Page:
Small business owners share how they manage email

Staff writerMarch 11, 2013 

Shop Talk reporter Virginia Bridges reached out to small business owners and their employees to find out how they monitor and manage email. This is what they said.

•  “The first step in dealing with the morning’s email is to decide who, on our staff, is best equipped to answer the question,” said Julie Mullin, general manager of Needlepoint.Com, a needlepoint shop in Cameron Village and online. “Forwarding an email is much more efficient than writing a note or even making a phone call.”

•  “We (my sons and/or myself) check our emails first thing every morning, including weekends. We also have our email account linked to our smartphones so if we get any e-mails throughout the day, we can see them and respond as quickly as possible,” said Sam Mobley, owner of Mobley’s Shoes, a full service shoe store in Raleigh’s Stonehenge Market. “We want our customers or potential customers to feel they are treated with as much service and attention outside of our store as we treat them with inside of our store.”

•  “Checking my email is a non-stop activity. … I often receive work emails at night or on the weekend and I will wait to respond until I am at the office, this sometimes backfires, because I receive so many other emails the earlier ones sometimes get forgotten,” said Emily C. Younger, co-owner of Frameworks Gallery & Frame Design in Raleigh. “When I have a quiet moment at work, I will try and unsubscribe from spam to keep unwanted emails out. I also go back every couple of days to make sure I haven’t overlooked important emails. Also, making folders within my email program helps keep them organized.”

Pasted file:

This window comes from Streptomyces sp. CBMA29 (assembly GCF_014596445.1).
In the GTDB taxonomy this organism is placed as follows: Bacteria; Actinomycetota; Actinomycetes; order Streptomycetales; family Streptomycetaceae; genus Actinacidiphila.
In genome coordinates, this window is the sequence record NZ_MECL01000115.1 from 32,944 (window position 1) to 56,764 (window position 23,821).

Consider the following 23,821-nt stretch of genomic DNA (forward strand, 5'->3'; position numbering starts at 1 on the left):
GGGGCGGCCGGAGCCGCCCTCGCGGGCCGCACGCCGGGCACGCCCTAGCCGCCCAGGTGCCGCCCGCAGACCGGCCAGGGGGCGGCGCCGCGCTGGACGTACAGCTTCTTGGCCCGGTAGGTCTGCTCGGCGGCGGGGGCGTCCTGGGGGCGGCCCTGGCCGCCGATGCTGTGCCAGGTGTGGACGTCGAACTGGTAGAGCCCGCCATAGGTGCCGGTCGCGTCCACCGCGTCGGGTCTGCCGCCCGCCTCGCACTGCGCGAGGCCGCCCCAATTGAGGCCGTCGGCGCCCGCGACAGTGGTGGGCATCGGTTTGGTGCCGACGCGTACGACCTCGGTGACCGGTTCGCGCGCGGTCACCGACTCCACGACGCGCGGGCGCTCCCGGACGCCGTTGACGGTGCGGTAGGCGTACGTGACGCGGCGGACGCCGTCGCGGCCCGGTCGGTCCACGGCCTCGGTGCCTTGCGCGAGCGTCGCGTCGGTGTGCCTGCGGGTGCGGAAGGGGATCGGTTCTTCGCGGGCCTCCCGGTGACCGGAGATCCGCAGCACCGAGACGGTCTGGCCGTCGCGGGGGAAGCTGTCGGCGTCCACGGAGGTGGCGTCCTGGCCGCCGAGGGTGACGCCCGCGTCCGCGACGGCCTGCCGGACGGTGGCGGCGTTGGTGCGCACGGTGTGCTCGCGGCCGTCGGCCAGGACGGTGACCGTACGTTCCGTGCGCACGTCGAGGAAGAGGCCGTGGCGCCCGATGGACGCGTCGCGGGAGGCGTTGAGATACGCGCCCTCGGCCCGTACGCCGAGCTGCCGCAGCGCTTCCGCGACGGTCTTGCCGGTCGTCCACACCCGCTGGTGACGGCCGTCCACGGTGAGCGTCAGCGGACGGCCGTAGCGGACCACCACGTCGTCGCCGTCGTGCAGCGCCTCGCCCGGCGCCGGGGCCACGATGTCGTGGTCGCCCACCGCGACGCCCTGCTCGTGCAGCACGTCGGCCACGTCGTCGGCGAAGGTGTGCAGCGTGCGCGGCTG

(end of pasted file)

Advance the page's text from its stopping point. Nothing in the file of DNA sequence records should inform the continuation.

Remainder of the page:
•  “I check my Gmail on my computer every day,” said Millie Lee, owner of Raleigh’s Atlantic Avenue Orchid & Garden. “I make a list of important things, and any specific orders or projects I need to address gets printed out and hung on a board near my desk.”

•  “Every morning … I pull it up and knock it out,” said Whitney Brown, owner of The Olive Wagon, a store in Raleigh’s Lafayette Village that sells olive oil and balsamic vinegars.

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